TU Wien Informatics

eThor Provides Security for Smart Contracts

  • By Martin Wagner (edt.)
  • 2020-05-24
  • Security & Privacy
  • Innovation

In their breakthrough work, a team at the research unit Security & Privacy developed sound static analysis for Ethereum smart contracts.

eThor was developed at TU Wien Informatics’ research unit Security & Privacy
eThor was developed at TU Wien Informatics’ research unit Security & Privacy

Ethereum has emerged as the most popular smart contract development platform, with hundreds of thousands of contracts stored on the blockchain and covering a variety of application scenarios, such as auctions, trading platforms, and so on. Given their financial nature, security vulnerabilities may lead to catastrophic consequences, and, even worse, they can be hardly fixed as data stored on the blockchain, including the smart contract code itself, are immutable. An automated security analysis of these contracts is thus of utmost interest, but at the same time technically challenging for a variety of reasons, such as the specific transaction-oriented programming mechanisms, which feature a subtle semantics, and the fact that the blockchain data which the contract under analysis interacts with, including the code of callers and callees, are not statically known.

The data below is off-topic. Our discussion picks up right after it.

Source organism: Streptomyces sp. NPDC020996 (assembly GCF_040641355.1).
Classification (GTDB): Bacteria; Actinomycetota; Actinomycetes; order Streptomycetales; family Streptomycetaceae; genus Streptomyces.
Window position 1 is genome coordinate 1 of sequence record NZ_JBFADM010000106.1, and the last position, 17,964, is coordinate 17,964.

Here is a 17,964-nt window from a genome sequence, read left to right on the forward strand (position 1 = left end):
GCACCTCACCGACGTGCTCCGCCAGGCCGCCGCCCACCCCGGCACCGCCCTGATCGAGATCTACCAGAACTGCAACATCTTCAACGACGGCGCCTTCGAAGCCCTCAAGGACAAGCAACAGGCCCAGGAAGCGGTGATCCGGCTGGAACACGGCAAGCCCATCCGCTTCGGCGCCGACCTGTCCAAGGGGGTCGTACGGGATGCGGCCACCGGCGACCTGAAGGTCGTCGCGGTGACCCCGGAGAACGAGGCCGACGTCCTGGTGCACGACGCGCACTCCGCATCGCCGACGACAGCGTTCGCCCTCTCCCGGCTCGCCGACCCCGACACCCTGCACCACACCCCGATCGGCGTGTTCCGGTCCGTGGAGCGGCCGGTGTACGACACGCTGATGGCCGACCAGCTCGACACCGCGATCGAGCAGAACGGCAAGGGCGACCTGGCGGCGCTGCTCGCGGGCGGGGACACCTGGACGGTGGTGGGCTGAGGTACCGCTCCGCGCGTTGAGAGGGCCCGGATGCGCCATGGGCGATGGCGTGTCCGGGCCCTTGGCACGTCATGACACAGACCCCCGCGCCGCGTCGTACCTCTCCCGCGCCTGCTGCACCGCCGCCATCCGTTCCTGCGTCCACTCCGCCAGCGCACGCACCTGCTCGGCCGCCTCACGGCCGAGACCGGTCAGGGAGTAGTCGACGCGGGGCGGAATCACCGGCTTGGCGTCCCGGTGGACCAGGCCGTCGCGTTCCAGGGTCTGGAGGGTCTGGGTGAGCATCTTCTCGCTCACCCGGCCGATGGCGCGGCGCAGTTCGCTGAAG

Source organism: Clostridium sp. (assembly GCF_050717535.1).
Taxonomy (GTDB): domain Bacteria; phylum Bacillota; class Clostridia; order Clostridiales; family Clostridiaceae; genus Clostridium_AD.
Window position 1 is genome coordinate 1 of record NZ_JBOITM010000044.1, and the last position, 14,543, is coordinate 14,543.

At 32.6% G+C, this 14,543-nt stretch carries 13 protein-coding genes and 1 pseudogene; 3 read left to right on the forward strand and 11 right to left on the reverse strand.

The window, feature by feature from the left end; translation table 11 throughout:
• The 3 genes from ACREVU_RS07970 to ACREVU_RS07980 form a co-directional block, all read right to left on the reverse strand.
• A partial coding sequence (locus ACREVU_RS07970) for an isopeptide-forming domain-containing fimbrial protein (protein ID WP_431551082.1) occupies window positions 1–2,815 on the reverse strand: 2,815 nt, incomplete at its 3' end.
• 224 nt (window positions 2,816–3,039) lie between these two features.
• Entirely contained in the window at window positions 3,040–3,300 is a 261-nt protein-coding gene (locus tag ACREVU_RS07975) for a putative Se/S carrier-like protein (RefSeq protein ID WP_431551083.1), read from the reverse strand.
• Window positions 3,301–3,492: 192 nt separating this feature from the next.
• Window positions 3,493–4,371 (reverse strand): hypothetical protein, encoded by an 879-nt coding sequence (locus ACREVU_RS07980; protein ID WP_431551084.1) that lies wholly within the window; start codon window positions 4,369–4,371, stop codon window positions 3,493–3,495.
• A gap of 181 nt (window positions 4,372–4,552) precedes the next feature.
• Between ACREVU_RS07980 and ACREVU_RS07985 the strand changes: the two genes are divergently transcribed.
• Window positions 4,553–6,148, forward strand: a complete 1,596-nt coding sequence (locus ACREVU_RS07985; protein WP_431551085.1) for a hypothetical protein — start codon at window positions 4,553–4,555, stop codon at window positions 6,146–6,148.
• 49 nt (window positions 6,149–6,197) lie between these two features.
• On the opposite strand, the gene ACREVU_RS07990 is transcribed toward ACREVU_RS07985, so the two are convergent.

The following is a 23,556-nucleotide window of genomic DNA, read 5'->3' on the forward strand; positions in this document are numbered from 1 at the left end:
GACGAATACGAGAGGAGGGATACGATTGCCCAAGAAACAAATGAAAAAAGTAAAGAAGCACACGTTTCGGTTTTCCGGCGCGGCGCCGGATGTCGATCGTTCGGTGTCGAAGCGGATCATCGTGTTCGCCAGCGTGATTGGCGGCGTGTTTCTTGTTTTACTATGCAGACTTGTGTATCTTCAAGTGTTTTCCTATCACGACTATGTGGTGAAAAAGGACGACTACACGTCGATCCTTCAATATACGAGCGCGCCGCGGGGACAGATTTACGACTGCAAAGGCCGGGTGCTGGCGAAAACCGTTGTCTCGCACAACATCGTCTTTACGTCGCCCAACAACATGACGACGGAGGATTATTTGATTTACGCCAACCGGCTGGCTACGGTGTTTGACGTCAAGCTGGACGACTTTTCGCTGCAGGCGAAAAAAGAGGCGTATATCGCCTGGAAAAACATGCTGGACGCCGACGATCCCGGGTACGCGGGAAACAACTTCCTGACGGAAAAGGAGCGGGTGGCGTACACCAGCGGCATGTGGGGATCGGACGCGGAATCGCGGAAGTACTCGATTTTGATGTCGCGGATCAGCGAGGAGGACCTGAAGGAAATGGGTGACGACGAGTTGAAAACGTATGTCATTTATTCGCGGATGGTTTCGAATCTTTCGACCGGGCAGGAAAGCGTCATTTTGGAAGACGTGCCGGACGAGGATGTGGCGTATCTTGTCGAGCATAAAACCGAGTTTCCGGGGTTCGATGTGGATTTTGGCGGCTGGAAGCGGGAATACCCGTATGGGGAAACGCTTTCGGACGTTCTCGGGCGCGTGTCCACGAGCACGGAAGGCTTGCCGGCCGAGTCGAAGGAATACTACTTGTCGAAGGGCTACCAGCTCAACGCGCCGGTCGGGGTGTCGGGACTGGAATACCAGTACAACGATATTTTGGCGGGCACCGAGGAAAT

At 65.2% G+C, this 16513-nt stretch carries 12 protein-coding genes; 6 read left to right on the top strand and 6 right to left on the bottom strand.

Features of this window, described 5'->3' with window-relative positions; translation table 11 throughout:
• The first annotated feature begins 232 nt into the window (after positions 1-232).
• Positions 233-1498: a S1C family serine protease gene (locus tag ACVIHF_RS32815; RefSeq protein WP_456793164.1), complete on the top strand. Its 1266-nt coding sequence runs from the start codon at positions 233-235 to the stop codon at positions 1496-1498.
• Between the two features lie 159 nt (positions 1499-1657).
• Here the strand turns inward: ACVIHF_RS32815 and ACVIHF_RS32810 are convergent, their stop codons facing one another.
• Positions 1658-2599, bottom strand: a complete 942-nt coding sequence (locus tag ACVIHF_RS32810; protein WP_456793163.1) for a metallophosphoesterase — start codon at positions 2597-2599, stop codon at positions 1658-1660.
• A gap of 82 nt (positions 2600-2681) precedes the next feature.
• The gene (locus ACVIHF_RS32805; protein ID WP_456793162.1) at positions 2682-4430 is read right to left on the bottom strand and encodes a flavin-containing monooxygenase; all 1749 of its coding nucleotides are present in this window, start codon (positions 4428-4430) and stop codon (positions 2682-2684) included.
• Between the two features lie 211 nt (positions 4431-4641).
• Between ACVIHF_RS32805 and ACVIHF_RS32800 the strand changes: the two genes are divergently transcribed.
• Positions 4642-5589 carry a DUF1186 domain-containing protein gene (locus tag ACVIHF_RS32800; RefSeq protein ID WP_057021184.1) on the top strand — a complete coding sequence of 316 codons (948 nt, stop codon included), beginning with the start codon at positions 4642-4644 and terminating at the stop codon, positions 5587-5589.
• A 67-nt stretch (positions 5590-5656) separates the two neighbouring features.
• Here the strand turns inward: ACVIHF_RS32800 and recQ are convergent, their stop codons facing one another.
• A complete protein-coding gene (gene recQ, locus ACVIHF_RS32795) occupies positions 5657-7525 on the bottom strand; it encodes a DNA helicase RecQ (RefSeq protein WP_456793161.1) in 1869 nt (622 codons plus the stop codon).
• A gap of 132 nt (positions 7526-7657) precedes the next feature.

In their work, Clara Schneidewind, Ilya Grishchenko, Markus Scherer and Matteo Maffei present eThor, the first sound and automated static analyzer for EVM bytecode, which is based on an abstraction of the EVM bytecode semantics based on Horn clauses. In particular, their static analysis supports reachability properties, which they show to be sufficient for capturing interesting security properties for smart contracts (e.g., single-entrancy) as well as contract-specific functional properties. The team’s analysis is proven sound against a complete semantics of EVM bytecode and experimental large-scale evaluation on real-world contracts demonstrates that eThor is practical and outperforms the state-of-the-art static analyzers: specifically, eThor is the only one to provide soundness guarantees, terminates on 95% of a representative set of real-world contracts, and achieves an F-measure (which combines sensitivity and specificity) of 89%.